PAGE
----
Mama Ning’s Brings Thai to Watkinsville and More Food News

MAMA NING’S THAI (2 S. Main St., Watkinsville, 706-705-1012): You wouldn’t think that a Thai

MAMA NING’S THAI (2 S. Main St., Watkinsville, 706-705-1012): You wouldn’t think that a Thai restaurant in Watkinsville would be good, even though the town does have some bright spots, and dining options have expanded. Even Athens only has limited Asian options whether east, west, north, south or central. Sure, there are plenty of places where you can get an OK curry or a simply executed stir-fry, but there’s not a ton beyond that. 

Mama Ning’s isn’t exactly uncalibrated to the Western European palate, but it is far better than it needs to be. Occupying the former Mirko Pasta space in the Town Center complex in downtown Watkinsville, it has a patio for outdoor dining, an acceptable if not amazing mask policy (a sign on the door asks the unvaxxed to mask up, pretty good for Oconee County), and a solid online ordering platform for take-out. You can pick your spice level from mild to very hot for most dishes, and medium is plenty adequate. The best stuff on the menu is under “Mama Ning’s Favorites,” where you’ll find catfish in basil sauce (lightly fried and served with bell pepper, onions, green beans, green peppercorns, fingerroot and mushrooms in a chili basil sauce; it unsurprisingly collapses in a take-out container, but still has plenty of flavor), a bunch of duck dishes, Thai-style chicken and rice (also available in a smaller portion on the kids menu and basically the Thai version of chicken soup, steamed with plenty of aromatics, served with a hearty broth and comfortingly bland in many ways), and khao soi/chiang mai noodles (a delicious curry dish focusing on coconut milk and turmeric with egg noodles, your choice of protein, onions, lime, scallions, cilantro and wonderfully good and surprising pickled mustard greens, to be topped with fried wontons for a satisfying crunch). The vegetables and the fish seem to be the best offerings, although there’s also larb, a cold ground-meat salad most often made with pork but here available as chicken, shrimp or tofu, all tossed with lime juice, fish sauce, onions, celery, cilantro, mint and scallions. Tofu and the chicken massaman are fine but not exciting. The green papaya salad is a little wilted. The idea of the Thai-style scrambled egg, packed with vegetables, is a bit more exciting than the reality, in which the result is a chewy pancake studded with stuff that doesn’t assert itself. Still, on the whole, the place deserves credit for using fresh ingredients and not relying on sugar to carry its dishes. Even the tom yum, a hot-and-sour-type soup that’s a standard in many Thai restaurants, has more panache than at most places.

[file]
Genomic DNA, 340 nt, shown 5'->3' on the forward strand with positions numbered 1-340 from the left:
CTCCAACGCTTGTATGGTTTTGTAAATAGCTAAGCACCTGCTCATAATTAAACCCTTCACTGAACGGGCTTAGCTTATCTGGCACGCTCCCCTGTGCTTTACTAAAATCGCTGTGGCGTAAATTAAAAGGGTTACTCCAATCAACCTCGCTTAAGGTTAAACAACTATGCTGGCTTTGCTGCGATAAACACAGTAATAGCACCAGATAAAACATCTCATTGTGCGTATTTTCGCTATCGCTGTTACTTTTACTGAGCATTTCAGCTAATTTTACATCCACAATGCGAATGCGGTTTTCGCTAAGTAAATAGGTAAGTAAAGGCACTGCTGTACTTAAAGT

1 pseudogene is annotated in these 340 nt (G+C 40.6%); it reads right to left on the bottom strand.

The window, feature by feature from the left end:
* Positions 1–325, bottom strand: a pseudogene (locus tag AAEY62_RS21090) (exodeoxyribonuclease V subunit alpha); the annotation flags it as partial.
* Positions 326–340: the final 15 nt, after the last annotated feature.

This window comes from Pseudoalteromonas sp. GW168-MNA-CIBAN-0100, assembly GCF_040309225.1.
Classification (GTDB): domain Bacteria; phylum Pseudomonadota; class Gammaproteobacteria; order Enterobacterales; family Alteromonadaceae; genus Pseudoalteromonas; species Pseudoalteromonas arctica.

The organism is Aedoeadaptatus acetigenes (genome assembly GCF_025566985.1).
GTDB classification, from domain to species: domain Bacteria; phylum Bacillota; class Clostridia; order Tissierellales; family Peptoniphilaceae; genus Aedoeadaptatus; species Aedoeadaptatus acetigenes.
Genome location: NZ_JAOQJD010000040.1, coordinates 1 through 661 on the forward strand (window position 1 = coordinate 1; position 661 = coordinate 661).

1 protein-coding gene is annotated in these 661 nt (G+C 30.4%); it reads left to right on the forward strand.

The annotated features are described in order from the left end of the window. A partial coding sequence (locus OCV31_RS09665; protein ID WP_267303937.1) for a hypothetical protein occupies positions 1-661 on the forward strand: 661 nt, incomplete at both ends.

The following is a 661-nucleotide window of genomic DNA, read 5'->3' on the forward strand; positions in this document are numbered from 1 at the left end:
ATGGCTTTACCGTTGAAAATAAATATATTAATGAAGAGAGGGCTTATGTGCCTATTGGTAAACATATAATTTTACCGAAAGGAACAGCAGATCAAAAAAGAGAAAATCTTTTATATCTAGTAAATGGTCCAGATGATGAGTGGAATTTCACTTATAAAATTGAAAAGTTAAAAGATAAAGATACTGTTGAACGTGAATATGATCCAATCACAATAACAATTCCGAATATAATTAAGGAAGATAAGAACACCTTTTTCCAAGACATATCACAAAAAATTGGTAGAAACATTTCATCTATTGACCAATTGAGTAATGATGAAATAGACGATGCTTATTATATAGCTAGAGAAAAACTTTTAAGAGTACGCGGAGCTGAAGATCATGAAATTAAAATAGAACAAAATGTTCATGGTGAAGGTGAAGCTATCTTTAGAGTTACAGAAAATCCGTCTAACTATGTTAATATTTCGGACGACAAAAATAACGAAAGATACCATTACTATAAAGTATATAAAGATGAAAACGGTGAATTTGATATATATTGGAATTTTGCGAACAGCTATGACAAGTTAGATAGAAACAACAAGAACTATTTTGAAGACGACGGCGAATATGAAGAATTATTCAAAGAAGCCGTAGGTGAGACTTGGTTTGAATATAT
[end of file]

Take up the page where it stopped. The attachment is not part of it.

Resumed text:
The aforementioned kids menu has multiple options, none of which is chicken fingers, and there is makgeolli (Korean rice beer) among the beer and wine options, plus cake from Sweetie Pie by Savie for dessert. The restaurant is open for lunch and dinner Tuesday–Sunday, with a break in between the meals.

ACHACHI INTERNATIONAL MARKET (2024 S Milledge Ave., Athens, 706-850-9800): This place isn’t a restaurant at all, but a market. It’s worth a note nonetheless, as it has been a minute since Athens had a place where you could get Indian, Pakistani, Arabic and West African groceries. The store, right by the Islamic Center on Milledge Avenue, is fairly teeny, but it packs in a lot, especially in the second room that would be easy to miss, where coolers hold whole frozen fish (pomfret, rohu, etc.), halal meats, butter made from water buffalo milk, lassis, tofu, roti (cooked and uncooked) and interesting sodas. There are fresh vegetables, too, and gigantic bags of rice. The main room has copious packets of various curries, well-priced whole spices, nuts, loads of snacks (potato chips in an array of flavors, including mint; bags of spicy fried lentils), poori, mango drinks, soaps, loads of pickles, Cadbury Milk chocolates and much more. If you’re looking for excellent COVID precautions, you won’t find them here, and some things are still better found at Fooks Foods, just down the block, but it’s a fun place to browse and discover new things, and a valuable resource for the many international students who live in the area. It’s open 11 a.m.–9 p.m. every day, and more than willing to do special orders for folks who ask.